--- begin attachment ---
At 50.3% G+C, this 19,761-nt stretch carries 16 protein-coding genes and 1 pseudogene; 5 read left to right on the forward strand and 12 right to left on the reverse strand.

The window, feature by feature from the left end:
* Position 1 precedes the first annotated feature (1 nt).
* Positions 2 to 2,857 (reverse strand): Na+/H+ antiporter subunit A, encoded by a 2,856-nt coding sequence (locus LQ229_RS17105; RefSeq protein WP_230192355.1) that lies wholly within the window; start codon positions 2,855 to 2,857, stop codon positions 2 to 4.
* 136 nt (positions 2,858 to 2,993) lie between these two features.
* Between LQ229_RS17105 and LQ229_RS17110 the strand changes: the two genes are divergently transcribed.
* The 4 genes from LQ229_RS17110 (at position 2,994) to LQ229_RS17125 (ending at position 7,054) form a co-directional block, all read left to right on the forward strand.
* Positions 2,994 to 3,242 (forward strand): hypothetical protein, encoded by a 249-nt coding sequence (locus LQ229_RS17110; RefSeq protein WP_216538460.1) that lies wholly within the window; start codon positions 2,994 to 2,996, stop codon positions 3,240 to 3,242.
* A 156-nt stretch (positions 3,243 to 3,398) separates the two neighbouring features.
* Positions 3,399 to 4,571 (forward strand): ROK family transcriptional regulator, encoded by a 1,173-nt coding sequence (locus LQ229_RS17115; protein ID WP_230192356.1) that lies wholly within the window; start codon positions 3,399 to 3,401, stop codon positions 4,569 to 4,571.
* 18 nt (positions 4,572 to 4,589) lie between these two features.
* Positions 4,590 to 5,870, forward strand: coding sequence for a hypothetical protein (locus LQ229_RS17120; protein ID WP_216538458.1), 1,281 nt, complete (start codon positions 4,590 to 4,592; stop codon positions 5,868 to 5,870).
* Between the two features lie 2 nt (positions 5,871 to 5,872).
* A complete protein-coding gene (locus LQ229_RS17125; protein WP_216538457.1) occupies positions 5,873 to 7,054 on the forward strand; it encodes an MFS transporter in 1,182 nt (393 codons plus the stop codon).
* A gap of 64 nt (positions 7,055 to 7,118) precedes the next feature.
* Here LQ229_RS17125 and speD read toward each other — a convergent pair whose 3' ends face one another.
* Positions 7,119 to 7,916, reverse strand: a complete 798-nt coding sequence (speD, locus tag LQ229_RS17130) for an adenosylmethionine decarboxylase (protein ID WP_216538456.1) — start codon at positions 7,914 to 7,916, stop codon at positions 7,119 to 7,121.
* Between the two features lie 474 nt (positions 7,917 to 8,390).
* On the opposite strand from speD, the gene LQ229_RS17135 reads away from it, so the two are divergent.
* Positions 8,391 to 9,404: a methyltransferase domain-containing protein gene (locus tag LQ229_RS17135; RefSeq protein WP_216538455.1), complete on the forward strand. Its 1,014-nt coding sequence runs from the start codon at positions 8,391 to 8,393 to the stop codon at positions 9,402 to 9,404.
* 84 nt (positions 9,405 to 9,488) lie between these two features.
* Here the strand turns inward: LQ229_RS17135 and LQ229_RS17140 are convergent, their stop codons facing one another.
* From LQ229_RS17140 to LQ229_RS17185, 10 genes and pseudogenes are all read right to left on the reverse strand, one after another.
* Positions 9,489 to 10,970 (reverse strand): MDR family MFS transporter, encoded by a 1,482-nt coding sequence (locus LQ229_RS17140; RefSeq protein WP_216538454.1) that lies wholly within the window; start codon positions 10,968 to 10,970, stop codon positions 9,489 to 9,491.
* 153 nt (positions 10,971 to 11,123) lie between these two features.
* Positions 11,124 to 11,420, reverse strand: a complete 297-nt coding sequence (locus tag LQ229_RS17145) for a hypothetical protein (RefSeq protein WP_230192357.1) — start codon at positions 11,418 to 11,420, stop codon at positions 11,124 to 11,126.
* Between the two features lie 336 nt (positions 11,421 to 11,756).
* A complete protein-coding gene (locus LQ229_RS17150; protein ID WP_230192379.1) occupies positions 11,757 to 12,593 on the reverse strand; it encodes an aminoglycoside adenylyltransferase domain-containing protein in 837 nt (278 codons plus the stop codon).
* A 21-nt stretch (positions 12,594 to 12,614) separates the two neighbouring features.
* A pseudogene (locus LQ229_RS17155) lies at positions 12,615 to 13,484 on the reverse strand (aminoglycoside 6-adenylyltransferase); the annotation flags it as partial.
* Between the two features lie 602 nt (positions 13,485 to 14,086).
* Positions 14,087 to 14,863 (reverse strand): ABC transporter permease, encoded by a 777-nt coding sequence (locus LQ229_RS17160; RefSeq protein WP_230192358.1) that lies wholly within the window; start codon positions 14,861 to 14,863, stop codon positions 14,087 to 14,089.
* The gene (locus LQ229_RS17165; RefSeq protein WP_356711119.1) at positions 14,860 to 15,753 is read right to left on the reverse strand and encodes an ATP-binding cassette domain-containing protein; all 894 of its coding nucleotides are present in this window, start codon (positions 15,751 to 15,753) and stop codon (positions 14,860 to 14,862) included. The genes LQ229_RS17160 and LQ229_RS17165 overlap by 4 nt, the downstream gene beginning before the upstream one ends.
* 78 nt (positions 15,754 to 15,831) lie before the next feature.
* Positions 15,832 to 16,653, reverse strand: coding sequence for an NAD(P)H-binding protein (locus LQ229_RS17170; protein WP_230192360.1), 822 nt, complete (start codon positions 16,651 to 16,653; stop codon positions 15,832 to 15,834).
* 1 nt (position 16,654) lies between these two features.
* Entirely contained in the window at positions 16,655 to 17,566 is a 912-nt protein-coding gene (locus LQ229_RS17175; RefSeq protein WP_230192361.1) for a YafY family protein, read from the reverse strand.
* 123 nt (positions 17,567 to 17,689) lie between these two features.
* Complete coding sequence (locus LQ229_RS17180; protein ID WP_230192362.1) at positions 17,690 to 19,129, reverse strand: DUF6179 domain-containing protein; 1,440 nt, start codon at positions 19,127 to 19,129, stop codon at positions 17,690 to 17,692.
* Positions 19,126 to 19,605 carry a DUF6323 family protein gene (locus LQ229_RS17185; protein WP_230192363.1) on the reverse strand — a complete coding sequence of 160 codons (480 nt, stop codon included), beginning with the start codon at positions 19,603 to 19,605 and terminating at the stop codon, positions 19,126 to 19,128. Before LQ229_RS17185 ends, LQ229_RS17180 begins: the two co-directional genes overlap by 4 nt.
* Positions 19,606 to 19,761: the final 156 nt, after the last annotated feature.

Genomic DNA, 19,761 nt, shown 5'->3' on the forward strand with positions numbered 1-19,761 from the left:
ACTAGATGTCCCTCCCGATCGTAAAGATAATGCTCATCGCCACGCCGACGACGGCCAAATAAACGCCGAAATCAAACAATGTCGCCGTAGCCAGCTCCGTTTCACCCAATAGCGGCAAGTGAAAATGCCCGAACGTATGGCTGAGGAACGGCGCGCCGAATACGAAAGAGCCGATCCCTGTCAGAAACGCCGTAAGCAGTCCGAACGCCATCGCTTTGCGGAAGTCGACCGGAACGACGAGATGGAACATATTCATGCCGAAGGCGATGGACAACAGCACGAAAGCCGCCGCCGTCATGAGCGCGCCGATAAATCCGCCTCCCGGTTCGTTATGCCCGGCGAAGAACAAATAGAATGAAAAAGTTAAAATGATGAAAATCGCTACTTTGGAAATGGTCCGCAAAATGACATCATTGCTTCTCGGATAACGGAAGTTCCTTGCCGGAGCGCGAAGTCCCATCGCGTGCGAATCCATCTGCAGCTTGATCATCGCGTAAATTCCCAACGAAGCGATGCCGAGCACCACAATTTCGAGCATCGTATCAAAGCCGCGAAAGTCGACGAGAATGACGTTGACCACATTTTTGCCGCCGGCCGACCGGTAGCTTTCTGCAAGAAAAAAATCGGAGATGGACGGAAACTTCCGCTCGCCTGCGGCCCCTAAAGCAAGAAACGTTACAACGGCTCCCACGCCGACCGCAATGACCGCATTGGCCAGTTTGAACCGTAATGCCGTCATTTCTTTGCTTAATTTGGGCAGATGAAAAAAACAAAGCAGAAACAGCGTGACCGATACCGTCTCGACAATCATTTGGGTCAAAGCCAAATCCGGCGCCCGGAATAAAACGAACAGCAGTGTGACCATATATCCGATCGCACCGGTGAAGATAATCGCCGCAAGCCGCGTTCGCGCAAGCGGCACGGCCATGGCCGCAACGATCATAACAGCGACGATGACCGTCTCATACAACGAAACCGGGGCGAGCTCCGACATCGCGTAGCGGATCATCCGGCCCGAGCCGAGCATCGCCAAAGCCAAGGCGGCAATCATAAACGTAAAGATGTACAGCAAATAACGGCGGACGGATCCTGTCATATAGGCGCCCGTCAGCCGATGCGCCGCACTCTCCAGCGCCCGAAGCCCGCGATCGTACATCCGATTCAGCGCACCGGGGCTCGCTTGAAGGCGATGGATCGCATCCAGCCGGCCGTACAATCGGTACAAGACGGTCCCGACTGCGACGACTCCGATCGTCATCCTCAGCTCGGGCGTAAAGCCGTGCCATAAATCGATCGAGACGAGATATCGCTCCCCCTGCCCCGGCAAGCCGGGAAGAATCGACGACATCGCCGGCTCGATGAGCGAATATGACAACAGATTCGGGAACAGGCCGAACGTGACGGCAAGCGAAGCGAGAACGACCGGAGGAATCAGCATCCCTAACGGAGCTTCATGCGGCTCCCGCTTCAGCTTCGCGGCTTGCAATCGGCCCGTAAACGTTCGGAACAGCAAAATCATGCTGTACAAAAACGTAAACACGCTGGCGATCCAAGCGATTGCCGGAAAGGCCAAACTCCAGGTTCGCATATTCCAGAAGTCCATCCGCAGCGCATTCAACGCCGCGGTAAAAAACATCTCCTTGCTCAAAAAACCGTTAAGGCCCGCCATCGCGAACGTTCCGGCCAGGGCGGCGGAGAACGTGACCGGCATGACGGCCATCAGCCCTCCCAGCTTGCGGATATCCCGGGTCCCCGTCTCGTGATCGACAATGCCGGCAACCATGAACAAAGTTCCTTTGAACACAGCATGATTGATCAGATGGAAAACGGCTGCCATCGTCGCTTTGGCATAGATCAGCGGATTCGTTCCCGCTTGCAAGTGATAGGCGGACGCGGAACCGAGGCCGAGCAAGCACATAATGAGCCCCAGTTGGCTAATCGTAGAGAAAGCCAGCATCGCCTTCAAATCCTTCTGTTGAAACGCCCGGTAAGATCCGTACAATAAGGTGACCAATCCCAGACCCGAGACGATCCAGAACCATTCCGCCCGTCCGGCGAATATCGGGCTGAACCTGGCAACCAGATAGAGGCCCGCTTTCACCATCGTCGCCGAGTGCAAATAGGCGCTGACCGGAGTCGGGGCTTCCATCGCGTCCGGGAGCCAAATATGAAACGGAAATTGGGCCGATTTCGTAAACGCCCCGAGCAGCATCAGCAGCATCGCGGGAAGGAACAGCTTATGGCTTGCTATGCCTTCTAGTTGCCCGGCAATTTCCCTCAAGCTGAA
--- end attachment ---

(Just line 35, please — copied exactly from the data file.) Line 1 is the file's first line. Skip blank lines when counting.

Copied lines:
* Positions 15,832 to 16,653, reverse strand: coding sequence for an NAD(P)H-binding protein (locus LQ229_RS17170; protein WP_230192360.1), 822 nt, complete (start codon positions 16,651 to 16,653; stop codon positions 15,832 to 15,834).